Historic area of significance High Wycombe, Buckinghamshire
Area currently practised UK

 

History

  • Windsor chair: solid plank seat, with the legs tenoned into the seat.
  • Frame chair: a woven seat, with all the components tenoned into each other

Chairs only became a part of general domestic furniture in Elizabethan times, and the demand for chairs began to grow in the seventeenth century. The Industrial Revolution and mechanisation led to a new middle class which provided customers for chairs. While fashionable chairs made from imported woods such as mahogany were mainly obtainable in London and provincial towns, rural people relied on locally made furniture from the ‘wilder’ woods of beech/elm.

Chair making became separated from other woodworking trades through its development as a wood-turner’s chair rather than a joiner’s chair.

 

Techniques

Windsor chairs have solid plank seats which are generally hollowed slightly for comfort. A tool called an adze is used for this, and a travisher is used for finer shaping. All the other components of the chair are socketed into this seat. The legs and spindles are generally turned on a lathe, and fixed into the seat using round tenons. Traditionally, these components were made from unseasoned or ‘green’ timber, which are then thoroughly dried before assembly. Often Windsor chairs incorporate curved pieces. These are generally steam bent, a process which makes wood pliable after being placed in a box containing steam for some time. Often the parts of the chair are finished with a cabinet scraper, a small metal tool with a fine burr edge. Traditionally Windsor chairs were dyed with a mixture of shellac and oil. Many contemporary Windsor’s are often left in their natural state.

 

Local forms

 

Sub-crafts

 

Issues affecting the viability of the craft

  • Market issues: There are not a lot of chair makers around (perhaps 30 highly skilled makers) – but the market can only support a certain number
  • Market issues: Hard to find the market
  • Market issues: Need for business skills, marketing skills etc.
  • Market issues: The time it takes to make a chair means that a certain amount has to be charged (e.g. £800 for an armchair which takes a week), which significantly reduces the number of potential customers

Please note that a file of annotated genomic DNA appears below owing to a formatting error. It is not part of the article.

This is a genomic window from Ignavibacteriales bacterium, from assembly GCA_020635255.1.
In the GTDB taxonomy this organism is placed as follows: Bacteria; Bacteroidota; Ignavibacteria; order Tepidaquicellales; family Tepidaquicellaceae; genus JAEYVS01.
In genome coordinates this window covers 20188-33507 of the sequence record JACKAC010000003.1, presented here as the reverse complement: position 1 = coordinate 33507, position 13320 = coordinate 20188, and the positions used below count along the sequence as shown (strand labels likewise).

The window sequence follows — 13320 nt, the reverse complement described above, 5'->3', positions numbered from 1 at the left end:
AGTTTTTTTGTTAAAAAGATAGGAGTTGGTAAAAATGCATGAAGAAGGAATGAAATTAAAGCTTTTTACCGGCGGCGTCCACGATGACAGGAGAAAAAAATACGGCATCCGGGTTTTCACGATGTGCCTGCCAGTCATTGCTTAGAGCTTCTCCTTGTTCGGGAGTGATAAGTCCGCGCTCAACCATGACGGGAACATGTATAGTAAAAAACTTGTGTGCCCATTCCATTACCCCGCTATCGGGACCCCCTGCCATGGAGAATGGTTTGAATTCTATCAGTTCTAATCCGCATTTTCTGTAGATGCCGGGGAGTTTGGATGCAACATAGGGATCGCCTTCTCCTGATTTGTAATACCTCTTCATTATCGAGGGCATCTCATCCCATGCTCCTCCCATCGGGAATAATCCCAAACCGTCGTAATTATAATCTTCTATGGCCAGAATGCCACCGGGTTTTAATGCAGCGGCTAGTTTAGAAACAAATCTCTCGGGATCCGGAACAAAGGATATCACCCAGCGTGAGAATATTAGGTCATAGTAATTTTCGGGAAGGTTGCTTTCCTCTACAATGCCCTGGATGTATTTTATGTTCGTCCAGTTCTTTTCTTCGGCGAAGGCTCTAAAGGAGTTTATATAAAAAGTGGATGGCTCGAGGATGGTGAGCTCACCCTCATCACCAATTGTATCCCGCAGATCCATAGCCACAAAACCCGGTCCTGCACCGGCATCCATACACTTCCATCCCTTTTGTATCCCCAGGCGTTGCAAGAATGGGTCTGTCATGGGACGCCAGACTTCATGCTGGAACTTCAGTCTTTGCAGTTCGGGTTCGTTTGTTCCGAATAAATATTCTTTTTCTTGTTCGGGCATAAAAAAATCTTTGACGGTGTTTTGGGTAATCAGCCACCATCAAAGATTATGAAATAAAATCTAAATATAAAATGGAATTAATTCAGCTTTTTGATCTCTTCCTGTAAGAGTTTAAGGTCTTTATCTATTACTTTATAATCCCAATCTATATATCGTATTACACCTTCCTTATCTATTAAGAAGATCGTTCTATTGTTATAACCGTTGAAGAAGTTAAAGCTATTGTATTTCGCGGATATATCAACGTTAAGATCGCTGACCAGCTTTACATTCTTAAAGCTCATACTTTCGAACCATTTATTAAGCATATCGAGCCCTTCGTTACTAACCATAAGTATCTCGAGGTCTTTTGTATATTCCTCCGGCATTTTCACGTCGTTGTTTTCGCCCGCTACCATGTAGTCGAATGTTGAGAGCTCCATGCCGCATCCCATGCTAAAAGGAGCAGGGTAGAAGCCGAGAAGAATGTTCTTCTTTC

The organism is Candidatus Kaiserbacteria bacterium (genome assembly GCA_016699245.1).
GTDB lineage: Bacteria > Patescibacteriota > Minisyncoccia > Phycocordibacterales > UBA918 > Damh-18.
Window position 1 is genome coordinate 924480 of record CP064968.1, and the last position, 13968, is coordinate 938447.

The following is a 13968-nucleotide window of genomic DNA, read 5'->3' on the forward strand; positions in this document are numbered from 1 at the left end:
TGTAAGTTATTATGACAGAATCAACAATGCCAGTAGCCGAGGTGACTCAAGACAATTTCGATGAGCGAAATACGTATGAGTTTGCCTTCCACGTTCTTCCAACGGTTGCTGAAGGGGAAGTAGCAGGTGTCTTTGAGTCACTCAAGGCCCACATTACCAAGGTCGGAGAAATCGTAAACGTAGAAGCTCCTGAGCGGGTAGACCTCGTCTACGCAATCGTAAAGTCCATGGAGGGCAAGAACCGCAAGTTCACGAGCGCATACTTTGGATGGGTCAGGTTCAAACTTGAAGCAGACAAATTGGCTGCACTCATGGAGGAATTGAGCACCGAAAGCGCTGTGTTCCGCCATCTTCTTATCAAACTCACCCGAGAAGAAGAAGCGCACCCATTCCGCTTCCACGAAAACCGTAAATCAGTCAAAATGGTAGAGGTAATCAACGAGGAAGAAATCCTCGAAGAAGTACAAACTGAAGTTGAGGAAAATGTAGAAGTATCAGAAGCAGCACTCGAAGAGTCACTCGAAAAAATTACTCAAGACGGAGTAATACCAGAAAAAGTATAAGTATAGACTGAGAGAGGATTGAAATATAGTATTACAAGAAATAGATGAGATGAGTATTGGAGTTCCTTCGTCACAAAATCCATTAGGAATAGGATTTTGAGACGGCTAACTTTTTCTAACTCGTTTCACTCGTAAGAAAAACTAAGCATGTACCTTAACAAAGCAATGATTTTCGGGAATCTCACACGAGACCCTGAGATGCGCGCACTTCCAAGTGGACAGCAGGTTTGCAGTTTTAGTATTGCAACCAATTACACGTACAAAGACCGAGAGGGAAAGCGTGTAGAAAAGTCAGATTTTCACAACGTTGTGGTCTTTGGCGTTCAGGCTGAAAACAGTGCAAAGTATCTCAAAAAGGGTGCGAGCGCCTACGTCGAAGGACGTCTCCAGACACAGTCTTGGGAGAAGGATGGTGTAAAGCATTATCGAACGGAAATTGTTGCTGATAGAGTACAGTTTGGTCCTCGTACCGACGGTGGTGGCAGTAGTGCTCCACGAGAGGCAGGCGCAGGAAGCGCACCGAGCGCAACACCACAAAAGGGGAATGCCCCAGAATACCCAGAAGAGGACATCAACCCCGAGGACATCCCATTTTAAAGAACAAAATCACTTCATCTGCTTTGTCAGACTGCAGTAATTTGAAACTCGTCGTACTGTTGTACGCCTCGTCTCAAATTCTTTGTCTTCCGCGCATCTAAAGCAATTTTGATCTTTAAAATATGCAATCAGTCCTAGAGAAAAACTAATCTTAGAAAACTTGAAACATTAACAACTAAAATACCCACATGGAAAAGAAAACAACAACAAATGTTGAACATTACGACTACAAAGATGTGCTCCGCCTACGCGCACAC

• Dilution of skills: There are probably only 30 highly skilled chair makers, but many more fairly inexperienced makers are teaching the craft and passing on their skills
  • Training issues: Chair making courses are very popular with lots of people doing them, but very few of those go on to become serious/professional chair makers

 

Support organisations

 

Craftspeople currently known

 

Other information

 

References

  • Mayes, L J, (1960) The History of Chairmaking in High Wycombe (Routledge & Kegan Paul)
  • Sparkes, Ivan G, (1973) The English Country Chair: An Illustrated History of Chairs and Chairmaking (Spurbooks Limited)
  • Jenkins, J Geraint, (1978) Traditional Country Craftsmen (Routledge & Kegan Paul)
  • Williamson, Laureen, (1986) Woodcrafts in South Oxfordshire: Chair Bodging & Tent Pegging (Oxfordshire Museums), Information Sheet 21
  • Area Museums Service for South Eastern England (August 1975) Exhibition Information: The Country Chair
  • Cotton, Bill, ‘Windsor Chair making: an Oxfordshire tradition’, published in Oxfordshire Country Life, n.d., pp.7-11
  • Cotton, Bill, (1973) ‘Country Chairs’, published in Antique Finder, October 1973
  • Cotton, William, (1980) ‘Vernacular Design: The Spindle Back Chair and its North Country origins’, published in Working Wood, 1980, pp. 41–50
  • Cotton, Bill, (1981) ‘The North Country Chair Making Tradition: Design, Context and the Mark Chippindale Deposition’, offprint from Furniture History, vol XVII, 1981, pp. 42–51